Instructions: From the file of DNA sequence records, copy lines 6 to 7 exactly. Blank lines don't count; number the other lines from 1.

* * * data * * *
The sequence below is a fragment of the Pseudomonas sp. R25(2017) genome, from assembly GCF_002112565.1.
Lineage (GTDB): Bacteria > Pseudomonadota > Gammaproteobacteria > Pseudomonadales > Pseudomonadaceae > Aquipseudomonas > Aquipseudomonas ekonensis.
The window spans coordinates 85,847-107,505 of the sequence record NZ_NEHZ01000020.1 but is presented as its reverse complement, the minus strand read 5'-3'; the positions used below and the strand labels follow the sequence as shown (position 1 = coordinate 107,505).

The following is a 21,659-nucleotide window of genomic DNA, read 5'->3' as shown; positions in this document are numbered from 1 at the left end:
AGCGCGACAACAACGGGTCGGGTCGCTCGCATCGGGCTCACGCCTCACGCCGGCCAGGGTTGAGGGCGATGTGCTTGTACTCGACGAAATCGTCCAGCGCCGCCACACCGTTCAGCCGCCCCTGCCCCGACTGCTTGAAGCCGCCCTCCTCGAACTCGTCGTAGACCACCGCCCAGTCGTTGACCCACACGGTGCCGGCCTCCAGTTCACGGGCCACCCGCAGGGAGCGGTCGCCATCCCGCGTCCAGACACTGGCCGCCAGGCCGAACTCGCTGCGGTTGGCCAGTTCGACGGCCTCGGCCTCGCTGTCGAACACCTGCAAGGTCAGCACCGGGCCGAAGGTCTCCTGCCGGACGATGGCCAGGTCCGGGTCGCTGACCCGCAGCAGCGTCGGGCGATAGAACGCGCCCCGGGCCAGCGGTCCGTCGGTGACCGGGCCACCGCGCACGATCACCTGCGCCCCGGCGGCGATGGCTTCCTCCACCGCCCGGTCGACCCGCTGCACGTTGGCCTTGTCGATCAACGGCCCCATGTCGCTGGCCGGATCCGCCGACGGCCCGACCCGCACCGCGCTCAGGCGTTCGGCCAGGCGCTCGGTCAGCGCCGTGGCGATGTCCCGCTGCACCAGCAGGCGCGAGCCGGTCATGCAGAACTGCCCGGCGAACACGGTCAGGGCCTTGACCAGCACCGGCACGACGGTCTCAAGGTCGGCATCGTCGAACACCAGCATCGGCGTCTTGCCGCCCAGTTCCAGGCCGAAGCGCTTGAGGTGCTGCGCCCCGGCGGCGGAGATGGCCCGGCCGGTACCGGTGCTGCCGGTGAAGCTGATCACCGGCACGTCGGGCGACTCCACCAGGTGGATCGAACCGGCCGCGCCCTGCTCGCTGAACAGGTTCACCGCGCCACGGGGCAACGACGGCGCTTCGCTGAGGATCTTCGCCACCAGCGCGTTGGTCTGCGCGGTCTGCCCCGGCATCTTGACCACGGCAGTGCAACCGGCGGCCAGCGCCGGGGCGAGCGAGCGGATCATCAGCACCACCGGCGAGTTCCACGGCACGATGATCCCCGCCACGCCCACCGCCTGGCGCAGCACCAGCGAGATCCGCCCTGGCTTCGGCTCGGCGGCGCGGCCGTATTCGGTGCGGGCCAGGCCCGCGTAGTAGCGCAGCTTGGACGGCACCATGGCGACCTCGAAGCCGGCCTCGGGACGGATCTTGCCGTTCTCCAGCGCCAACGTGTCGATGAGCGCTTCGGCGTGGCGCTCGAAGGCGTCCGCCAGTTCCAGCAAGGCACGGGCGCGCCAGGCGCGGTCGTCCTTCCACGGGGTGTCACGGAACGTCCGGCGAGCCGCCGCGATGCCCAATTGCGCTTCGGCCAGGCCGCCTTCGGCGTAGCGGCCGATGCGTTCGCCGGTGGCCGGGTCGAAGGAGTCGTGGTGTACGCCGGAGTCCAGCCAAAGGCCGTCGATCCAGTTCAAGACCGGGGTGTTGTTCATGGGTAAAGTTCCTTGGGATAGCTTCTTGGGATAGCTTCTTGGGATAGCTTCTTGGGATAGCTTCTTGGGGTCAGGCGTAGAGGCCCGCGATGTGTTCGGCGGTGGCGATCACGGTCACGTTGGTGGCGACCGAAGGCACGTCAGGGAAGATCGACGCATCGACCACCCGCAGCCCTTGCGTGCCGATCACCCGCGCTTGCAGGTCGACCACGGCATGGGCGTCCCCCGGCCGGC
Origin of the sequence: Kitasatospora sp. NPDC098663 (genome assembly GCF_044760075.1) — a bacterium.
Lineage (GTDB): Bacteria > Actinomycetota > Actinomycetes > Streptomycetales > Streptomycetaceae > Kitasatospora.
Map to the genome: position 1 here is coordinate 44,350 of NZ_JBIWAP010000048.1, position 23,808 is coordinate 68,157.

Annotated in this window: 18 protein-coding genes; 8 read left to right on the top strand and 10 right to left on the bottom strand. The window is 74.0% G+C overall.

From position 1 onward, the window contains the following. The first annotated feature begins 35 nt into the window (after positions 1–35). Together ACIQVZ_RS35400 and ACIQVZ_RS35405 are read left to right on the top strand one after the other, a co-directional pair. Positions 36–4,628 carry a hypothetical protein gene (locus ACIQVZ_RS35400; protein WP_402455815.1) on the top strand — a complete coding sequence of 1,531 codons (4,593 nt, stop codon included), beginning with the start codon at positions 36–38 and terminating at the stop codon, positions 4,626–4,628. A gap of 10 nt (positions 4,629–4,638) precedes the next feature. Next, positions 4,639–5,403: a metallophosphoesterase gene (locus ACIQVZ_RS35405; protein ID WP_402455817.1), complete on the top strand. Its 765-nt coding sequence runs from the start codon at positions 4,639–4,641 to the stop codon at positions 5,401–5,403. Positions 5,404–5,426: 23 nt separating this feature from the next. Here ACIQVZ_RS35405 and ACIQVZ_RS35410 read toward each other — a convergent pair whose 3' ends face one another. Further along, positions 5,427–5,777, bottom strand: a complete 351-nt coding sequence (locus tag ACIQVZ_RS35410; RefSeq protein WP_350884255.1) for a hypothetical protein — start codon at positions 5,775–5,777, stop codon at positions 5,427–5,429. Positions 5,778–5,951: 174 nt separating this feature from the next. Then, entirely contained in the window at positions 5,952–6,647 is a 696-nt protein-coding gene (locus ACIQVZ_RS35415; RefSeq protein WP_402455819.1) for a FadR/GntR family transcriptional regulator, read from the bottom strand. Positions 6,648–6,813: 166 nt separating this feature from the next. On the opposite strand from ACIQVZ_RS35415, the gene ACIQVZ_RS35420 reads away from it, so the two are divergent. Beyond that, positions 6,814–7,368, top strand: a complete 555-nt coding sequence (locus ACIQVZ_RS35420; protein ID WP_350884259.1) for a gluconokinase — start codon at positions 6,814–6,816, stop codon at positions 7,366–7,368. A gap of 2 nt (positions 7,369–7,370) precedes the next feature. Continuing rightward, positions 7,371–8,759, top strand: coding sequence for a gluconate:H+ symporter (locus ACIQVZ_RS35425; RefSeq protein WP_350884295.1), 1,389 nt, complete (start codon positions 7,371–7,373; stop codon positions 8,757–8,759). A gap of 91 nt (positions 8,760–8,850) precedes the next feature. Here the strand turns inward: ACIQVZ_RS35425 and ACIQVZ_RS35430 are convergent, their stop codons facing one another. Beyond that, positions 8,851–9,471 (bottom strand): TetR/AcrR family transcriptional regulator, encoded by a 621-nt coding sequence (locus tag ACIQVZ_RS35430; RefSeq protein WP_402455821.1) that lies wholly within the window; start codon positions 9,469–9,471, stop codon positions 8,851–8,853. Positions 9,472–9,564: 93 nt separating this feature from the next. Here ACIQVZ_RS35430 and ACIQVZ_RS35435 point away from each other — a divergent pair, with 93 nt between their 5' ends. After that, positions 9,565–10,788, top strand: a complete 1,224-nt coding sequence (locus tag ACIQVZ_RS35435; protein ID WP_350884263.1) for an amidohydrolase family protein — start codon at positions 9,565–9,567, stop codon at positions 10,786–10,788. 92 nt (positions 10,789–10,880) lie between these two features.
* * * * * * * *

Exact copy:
Origin of the sequence: Kitasatospora sp. NPDC098663 (genome assembly GCF_044760075.1) — a bacterium.
Lineage (GTDB): Bacteria > Actinomycetota > Actinomycetes > Streptomycetales > Streptomycetaceae > Kitasatospora.